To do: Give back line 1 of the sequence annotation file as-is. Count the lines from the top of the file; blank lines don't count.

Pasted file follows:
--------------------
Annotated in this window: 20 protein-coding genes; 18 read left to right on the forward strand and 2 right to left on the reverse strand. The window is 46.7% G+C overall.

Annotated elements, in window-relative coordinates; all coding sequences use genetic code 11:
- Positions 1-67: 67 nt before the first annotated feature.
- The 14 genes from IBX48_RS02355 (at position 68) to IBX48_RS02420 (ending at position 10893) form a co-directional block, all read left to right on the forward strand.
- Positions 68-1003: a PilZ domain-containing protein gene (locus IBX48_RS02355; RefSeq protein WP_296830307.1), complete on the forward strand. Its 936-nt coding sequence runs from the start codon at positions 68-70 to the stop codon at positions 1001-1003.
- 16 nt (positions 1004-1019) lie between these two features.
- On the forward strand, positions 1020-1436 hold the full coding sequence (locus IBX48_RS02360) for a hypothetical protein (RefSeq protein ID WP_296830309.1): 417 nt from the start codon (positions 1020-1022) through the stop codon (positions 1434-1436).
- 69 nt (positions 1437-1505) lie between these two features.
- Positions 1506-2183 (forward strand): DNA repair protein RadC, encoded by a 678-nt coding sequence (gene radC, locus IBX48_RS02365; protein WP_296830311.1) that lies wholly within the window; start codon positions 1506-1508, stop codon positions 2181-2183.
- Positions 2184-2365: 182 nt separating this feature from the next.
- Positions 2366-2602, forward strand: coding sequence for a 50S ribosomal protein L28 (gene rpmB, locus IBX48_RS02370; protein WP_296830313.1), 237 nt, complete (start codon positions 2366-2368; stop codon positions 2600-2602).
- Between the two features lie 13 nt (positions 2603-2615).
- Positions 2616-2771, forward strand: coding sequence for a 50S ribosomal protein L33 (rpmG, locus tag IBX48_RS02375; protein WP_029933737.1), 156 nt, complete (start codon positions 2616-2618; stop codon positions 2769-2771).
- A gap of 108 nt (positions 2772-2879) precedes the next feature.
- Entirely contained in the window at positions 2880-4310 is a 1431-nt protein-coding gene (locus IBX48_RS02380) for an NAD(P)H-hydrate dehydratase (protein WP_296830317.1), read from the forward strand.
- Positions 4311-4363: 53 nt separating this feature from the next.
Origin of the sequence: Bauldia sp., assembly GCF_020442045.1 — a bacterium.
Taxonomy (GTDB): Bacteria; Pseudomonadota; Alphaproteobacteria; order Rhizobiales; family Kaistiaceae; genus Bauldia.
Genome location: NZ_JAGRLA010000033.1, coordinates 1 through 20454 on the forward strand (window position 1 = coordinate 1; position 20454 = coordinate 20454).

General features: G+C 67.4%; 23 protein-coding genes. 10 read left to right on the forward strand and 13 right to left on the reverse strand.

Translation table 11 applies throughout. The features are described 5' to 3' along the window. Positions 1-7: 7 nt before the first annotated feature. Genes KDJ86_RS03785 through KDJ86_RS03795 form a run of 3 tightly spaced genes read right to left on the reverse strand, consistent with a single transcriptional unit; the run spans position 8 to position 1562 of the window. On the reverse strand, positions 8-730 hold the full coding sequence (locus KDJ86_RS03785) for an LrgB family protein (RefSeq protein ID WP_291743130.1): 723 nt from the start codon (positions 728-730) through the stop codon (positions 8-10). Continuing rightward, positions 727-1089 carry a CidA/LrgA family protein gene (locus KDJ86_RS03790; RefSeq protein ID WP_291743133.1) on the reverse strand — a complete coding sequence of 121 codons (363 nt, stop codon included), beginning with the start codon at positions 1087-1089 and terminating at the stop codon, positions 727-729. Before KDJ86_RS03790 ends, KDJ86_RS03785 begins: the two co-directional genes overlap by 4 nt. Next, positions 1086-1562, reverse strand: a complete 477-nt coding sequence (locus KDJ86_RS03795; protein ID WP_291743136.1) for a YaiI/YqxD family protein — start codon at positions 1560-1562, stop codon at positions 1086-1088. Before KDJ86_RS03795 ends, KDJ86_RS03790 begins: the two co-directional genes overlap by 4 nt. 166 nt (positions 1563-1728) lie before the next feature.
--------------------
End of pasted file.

Annotated in this window: 20 protein-coding genes; 18 read left to right on the forward strand and 2 right to left on the reverse strand. The window is 46.7% G+C overall.